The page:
What Should I Know?
Evidence from around the world has shown that people who are active in their daily lives are more productive employees and have better attendance records. So employers may find that it is in their interest to help more staff become more active, more often.
Unfortunately, today’s modern lifestyle encourages low activity levels, with work and leisure becoming more sedentary. In the UK, 25 million people travel to work every day and most – around 71% - choose to do so by car. Nowadays people spend 8% less time walking and cycling than they did even a decade ago.
Whilst all staff could potentially benefit from workplace keep fit programmes or subsidised gym membership, take up can be low and these options may appeal to employees who are already reasonably fit and healthy. Another approach is to provide facilities and incentives for staff, particularly those who are least active, to build healthy physical activity into their daily lives, by ‘active commuting’ - ie. simply walking or cycling to work.
What should I do?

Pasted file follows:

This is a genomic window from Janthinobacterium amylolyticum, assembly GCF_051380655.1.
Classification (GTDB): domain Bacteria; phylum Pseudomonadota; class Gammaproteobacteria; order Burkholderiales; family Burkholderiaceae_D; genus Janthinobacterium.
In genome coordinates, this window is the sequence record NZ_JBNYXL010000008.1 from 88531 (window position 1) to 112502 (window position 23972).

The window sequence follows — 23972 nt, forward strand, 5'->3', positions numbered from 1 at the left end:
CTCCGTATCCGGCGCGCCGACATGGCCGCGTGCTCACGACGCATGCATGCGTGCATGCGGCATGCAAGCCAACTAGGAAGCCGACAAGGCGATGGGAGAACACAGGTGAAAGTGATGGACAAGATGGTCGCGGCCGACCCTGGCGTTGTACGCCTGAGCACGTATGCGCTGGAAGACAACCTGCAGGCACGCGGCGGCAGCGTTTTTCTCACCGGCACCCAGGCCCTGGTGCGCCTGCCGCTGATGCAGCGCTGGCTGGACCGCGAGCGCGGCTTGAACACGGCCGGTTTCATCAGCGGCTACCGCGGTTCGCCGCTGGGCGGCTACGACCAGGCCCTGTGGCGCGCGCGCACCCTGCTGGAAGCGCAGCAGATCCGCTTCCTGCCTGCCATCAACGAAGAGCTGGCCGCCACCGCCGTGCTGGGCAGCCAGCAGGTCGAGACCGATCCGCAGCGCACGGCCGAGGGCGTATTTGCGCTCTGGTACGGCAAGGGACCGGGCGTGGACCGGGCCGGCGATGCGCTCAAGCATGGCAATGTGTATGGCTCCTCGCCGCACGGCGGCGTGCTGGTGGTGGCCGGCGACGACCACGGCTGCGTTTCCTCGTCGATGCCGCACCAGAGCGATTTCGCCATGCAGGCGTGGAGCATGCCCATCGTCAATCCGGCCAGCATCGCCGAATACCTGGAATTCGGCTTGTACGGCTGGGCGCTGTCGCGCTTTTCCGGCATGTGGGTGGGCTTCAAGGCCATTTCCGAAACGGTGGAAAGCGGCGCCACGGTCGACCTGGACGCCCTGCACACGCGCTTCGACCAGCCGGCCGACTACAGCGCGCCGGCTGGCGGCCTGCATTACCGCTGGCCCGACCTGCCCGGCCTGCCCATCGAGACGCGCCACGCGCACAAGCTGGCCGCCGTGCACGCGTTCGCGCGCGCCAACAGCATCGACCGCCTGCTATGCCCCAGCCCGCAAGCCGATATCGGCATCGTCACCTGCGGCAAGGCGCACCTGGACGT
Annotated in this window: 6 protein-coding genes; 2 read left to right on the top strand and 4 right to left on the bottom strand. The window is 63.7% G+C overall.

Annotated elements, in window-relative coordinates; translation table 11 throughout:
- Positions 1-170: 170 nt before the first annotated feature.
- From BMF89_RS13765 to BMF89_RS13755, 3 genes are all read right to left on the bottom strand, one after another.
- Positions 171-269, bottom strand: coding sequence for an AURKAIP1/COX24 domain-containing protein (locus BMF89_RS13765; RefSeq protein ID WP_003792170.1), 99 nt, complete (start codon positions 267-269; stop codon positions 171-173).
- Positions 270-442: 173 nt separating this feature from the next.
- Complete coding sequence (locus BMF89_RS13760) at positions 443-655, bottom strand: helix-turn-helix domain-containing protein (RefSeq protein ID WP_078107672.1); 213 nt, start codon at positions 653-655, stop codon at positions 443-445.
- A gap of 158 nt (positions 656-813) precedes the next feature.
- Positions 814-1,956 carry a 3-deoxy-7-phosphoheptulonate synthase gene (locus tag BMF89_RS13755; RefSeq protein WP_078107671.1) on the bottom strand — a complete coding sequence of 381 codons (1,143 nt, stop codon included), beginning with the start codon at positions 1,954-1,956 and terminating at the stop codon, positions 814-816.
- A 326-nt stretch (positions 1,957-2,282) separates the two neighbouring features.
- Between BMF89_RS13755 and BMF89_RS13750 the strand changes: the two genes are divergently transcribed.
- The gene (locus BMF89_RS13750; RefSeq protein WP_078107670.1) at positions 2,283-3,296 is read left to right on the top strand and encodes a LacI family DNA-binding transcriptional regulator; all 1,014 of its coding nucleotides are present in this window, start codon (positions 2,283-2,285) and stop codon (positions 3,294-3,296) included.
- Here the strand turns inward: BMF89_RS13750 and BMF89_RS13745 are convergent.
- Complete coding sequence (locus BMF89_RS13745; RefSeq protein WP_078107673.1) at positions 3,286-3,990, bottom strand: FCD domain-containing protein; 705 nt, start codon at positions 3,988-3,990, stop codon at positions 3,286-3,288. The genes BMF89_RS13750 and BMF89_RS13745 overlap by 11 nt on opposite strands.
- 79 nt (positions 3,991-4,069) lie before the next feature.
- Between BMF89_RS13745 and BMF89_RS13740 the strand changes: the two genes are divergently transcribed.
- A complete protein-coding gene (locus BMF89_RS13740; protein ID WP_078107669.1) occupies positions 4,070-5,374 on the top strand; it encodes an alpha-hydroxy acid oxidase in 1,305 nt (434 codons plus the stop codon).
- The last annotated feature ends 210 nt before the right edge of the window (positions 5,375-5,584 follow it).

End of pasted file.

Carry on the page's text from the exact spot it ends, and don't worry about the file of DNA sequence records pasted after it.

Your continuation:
Provide information on the how to be more physically active and the benefits of doing so. Promote walking and cycling routes and encourage staff to monitor and set goals to the distance they walk and cycle.
Organise a healthy breakfast to reward cyclists during National Bike Week or enter a workplace team in mass participation events such as Walk to Work Week or Pedal for Scotland. Or why not organise a weekly lunchtime walking group?
Develop a travel plan - a package of measures and policies to encourage staff to travel to work using sustainable modes of transport ie. walking, cycling, public transport or car sharing. As well as improving health, a travel plan can help to reduce an organisation’s carbon footprint and result in financial savings for both the organisation and the employee.
Cycle training is available to workplaces from a number of sources (see section below for contacts). This is aimed at those who want to gain the skills and confidence to take to the roads. Maps, information and advice will also be provided.
Paths for All have developed a one day "Walk at Work”course which sets out the key steps to a successful workplace walking programme. There is also a half day "Workplace Walkleader” course.
Loans and discounts.
Offer incentives such as interest-free bicycle loans, discounts for bicycle purchase and preferential cycle insurance rates.
Introduce a salary sacrifice scheme for bicycle purchases.
Cycle to Work schemes
To promote healthier journeys to work and to reduce environmental pollution, the 1999 Finance Act introduced an annual tax exemption, which allows employers to loan cycles and cyclists' safety equipment to employees as a tax-free benefit.
Employees using such schemes can expect up to a 50% discount on bikes and cycling equipment while employers running them are eligible for tax exemptions.
Cycle mileage allowances